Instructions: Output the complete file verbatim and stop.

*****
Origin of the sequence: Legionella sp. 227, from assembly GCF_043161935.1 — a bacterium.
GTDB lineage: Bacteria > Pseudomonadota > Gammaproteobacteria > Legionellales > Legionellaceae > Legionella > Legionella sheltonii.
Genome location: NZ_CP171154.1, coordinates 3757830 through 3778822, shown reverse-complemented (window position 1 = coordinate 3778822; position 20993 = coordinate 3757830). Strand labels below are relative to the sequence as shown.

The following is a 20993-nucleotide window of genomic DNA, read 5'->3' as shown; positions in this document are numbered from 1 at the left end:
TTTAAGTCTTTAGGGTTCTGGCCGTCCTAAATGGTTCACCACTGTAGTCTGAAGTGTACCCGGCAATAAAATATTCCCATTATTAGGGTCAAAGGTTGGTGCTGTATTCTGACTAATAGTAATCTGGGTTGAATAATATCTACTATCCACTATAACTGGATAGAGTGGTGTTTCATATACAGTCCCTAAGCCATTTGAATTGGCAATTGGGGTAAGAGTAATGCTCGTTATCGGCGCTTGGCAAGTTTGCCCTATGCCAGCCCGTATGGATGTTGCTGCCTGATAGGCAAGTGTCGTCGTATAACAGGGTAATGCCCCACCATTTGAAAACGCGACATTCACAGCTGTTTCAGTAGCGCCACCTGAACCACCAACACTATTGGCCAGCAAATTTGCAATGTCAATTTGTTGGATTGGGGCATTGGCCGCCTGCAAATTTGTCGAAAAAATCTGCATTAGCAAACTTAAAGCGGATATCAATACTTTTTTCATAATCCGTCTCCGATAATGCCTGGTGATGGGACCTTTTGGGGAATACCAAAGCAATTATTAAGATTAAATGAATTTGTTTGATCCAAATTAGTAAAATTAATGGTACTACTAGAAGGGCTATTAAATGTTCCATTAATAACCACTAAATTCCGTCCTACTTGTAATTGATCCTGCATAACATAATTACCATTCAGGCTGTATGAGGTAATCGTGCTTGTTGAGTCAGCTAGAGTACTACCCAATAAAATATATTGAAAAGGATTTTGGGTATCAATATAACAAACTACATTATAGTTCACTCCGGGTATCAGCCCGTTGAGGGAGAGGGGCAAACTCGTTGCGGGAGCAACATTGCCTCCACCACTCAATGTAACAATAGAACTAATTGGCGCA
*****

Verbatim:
Origin of the sequence: Legionella sp. 227, from assembly GCF_043161935.1 — a bacterium.
GTDB lineage: Bacteria > Pseudomonadota > Gammaproteobacteria > Legionellales > Legionellaceae > Legionella > Legionella sheltonii.
Genome location: NZ_CP171154.1, coordinates 3757830 through 3778822, shown reverse-complemented (window position 1 = coordinate 3778822; position 20993 = coordinate 3757830). Strand labels below are relative to the sequence as shown.

The following is a 20993-nucleotide window of genomic DNA, read 5'->3' as shown; positions in this document are numbered from 1 at the left end:
TTTAAGTCTTTAGGGTTCTGGCCGTCCTAAATGGTTCACCACTGTAGTCTGAAGTGTACCCGGCAATAAAATATTCCCATTATTAGGGTCAAAGGTTGGTGCTGTATTCTGACTAATAGTAATCTGGGTTGAATAATATCTACTATCCACTATAACTGGATAGAGTGGTGTTTCATATACAGTCCCTAAGCCATTTGAATTGGCAATTGGGGTAAGAGTAATGCTCGTTATCGGCGCTTGGCAAGTTTGCCCTATGCCAGCCCGTATGGATGTTGCTGCCTGATAGGCAAGTGTCGTCGTATAACAGGGTAATGCCCCACCATTTGAAAACGCGACATTCACAGCTGTTTCAGTAGCGCCACCTGAACCACCAACACTATTGGCCAGCAAATTTGCAATGTCAATTTGTTGGATTGGGGCATTGGCCGCCTGCAAATTTGTCGAAAAAATCTGCATTAGCAAACTTAAAGCGGATATCAATACTTTTTTCATAATCCGTCTCCGATAATGCCTGGTGATGGGACCTTTTGGGGAATACCAAAGCAATTATTAAGATTAAATGAATTTGTTTGATCCAAATTAGTAAAATTAATGGTACTACTAGAAGGGCTATTAAATGTTCCATTAATAACCACTAAATTCCGTCCTACTTGTAATTGATCCTGCATAACATAATTACCATTCAGGCTGTATGAGGTAATCGTGCTTGTTGAGTCAGCTAGAGTACTACCCAATAAAATATATTGAAAAGGATTTTGGGTATCAATATAACAAACTACATTATAGTTCACTCCGGGTATCAGCCCGTTGAGGGAGAGGGGCAAACTCGTTGCGGGAGCAACATTGCCTCCACCACTCAATGTAACAATAGAACTAATTGGCGCA